Mushroom Cultivation in Spiti

Majority of Indians stay in rural areas with agriculture as their primary source of livelihood making India, largely, an agricultural country. Farming varies greatly across different regions given its geographical conditions and access to resources. It is increasingly becoming difficult due to growing effects of climate change across the country. Melting of glaciers, extreme weather patterns and excessive drought and rain have further increased our vulnerability. Farmers who are completely dependent on agriculture for their livelihood will face the brunt of changing phenomena and it is important to diversify our cultivation patterns. To aptly complement existing agricultural patterns, these alternatives need to be time-saving, less laborious and should also offer decent economic returns for the cultivator.

Mushroom spawn distribution in Kyoto village- photo Kalzang Ladey.jpeg

Photos Courtesy: Kalzang Ladey

Given Spiti’s mono cultural practises, I realised that mushroom cultivation in Spiti will provide a viable option for the locals. Growing mushrooms is fairly easy and anyone can replicate the process once they are a bit familiar with it. One can easily cultivate mushrooms 2-3 times a year without any mechanical equipment. Moreover, there are no constraints on the scale of cultivation. It can be considered as a viable option by both small and big farmers alike. All they need is a small space in their houses. It roughly takes one month to cultivate mushrooms from scratch. In addition to usual agricultural crops, mushrooms can be added delicacy to your meals. Mushrooms are one the cheapest crops to cultivate if done with proper care -thus, with limited space and time, one can obtain a good yield. Mushrooms are extremely delicious and nutritious. It is a great way to build a diet full of protein, fibre and minerals. It contains a lot of vitamins, especially vitamin D. The nutrients available in mushrooms are helpful for people suffering from diabetes and other ailments. It is not surprising, then, that its presence in global as well as Indian diets is increasing. This is all the more reason for farmers to take up mushroom cultivation.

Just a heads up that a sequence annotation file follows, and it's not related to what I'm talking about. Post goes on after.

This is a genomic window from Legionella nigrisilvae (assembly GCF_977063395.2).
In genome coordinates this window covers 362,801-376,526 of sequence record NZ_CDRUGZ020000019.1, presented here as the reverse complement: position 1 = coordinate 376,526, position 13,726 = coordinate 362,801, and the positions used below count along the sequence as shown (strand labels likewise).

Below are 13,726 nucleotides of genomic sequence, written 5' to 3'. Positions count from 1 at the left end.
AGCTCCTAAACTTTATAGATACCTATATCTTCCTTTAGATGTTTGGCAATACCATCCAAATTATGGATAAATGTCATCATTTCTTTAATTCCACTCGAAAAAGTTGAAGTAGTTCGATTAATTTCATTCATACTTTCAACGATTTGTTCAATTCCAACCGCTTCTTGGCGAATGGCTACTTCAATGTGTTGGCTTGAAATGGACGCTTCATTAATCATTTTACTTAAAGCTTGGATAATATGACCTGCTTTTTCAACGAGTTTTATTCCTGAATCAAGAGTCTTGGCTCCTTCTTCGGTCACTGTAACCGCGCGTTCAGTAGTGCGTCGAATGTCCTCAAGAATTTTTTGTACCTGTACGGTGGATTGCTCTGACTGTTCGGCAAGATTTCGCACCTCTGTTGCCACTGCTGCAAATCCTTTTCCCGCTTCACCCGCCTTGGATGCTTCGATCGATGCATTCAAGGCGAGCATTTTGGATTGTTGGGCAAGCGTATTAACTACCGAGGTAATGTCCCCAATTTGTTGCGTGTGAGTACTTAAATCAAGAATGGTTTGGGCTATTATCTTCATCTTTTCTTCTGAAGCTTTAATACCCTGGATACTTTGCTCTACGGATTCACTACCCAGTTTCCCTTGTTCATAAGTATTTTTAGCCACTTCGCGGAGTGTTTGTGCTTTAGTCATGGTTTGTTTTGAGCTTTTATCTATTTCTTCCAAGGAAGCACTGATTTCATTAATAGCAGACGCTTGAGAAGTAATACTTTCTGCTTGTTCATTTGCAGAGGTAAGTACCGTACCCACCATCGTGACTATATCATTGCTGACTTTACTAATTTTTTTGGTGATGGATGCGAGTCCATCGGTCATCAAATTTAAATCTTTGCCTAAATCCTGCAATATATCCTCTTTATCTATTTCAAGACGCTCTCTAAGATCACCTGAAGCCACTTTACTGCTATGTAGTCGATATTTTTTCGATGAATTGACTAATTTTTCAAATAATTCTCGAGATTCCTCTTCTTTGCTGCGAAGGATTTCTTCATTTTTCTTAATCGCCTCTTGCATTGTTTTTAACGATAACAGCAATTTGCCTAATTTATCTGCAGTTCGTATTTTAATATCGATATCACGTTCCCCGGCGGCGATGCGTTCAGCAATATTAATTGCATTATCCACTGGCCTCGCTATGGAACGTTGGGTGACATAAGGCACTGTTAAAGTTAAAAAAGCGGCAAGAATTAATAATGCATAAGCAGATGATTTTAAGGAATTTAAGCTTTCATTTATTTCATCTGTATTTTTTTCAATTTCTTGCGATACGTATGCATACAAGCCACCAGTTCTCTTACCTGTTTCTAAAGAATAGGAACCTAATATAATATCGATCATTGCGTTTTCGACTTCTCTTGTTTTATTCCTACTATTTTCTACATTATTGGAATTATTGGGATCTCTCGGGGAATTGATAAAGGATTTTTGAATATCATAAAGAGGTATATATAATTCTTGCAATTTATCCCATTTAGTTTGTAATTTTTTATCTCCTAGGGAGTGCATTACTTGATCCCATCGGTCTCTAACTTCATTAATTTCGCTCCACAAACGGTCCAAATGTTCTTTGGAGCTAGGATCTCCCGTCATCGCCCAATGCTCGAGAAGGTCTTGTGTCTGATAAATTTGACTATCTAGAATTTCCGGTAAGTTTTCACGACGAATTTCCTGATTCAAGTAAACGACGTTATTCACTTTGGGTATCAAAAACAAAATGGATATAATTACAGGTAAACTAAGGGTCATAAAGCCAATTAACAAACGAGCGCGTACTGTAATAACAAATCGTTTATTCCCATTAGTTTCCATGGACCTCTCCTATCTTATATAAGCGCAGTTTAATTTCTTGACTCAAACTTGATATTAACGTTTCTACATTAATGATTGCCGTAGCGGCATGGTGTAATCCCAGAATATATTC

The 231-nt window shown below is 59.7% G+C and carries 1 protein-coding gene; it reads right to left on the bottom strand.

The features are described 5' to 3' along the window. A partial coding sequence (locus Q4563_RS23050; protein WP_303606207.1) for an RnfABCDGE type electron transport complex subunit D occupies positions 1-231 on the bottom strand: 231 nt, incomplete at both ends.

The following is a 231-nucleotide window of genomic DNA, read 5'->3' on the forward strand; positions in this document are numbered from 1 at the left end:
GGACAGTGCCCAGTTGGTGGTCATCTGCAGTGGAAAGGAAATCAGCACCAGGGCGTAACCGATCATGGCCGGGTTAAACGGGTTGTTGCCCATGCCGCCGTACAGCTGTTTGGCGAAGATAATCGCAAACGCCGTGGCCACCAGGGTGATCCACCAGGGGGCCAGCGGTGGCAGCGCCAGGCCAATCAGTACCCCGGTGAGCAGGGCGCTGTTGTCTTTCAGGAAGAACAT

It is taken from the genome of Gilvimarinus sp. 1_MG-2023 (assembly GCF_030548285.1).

Photo - Kalzang Ladey (9).jpeg

Many types of mushrooms are in demand, but specifically in Spiti, we cultivate oyster mushrooms. Both fresh and dry varieties of these mushrooms are sold in the market. The mushroom soup you get is made from these oyster mushrooms. We have experimented with the cultivation of White oyster mushrooms (Pleurotus florida), Pink Oyster mushroom (Pleurotus Djamor), King Oyster mushroom (Pleurotus Eryngii/Kabuli Dhingri), Gray oyster mushroom (Pleurotus Sajor Caju) and Tree Oyster mushroom (Pleurotus Ostreatus). Oyster mushrooms are the best varieties to cultivate if you are trying it for the first time. These are very nutritious and require much less space and environmental conditions for a beginner. Mushrooms can be grown either through spawns or substrate. Spawns are referred to any carrier material which has mycelial growth to propagate mushroom. It can be considered like a seed in mushroom farming and comes in various forms like sawdust spawn, grain spawn (most popular for home grown mushroom cultivation process), woodchip spawn and straw spawn. Substrate is a soil-like material that provides mushrooms with the nutrients, moisture and energy. It is high in organic matter making it desirable for cultivation. Different species of mushroom have different preferences of substrate hence it is important to match those requirements. A good substrate is dense woody fibrous material full of carbon.

Photos Courtesy: Kalzang Ladey

I will briefly explain the cultivation process for those who are interested.

There are two methods of mushroom cultivation:

1) Organic sterilisation method

2) Chemical sterilisation method but I will recommend people to follow the organic cultivation method.

 

 

In the organic sterilisation method, fill a large sized utensil with ⅓ of water and keep it to boil. When the water starts boiling, add straw which will play the role of substrate. In Spiti, we add dry grass chips called Phungma. Keep the mixture on boil for about 2 hours (depending upon the quantity). Drain the excess water, lay the straw on a clean mat to dry it (overnight). When it is completely dry, you will need strong poly bags (14X18 or 16X24 inches) to transfer the material. As for spawning, for 80 Kgs of straw, we require 1 Kg of spawn (mushroom seeds). The spawn can be sprinkled on the straw and can be mixed. Then comes layering where first we put some spawn in the polybag, then apply the first layer (2 inch straw), followed by another layer of spawn and finally topping it with the final layer of straw till we fill the poly bags to the brim. When this is done, close the bags in a way that it’s air-tight and there’s no room for moisture to enter. Once the bag is closed, make around 10-15 holes in each bag. Place these bags in a dark empty room or closet at 25 degrees Celsius for 15-20 days until the entire bag turns white. If there is any other colour formation, you’ll have to dispose of the bag and start over.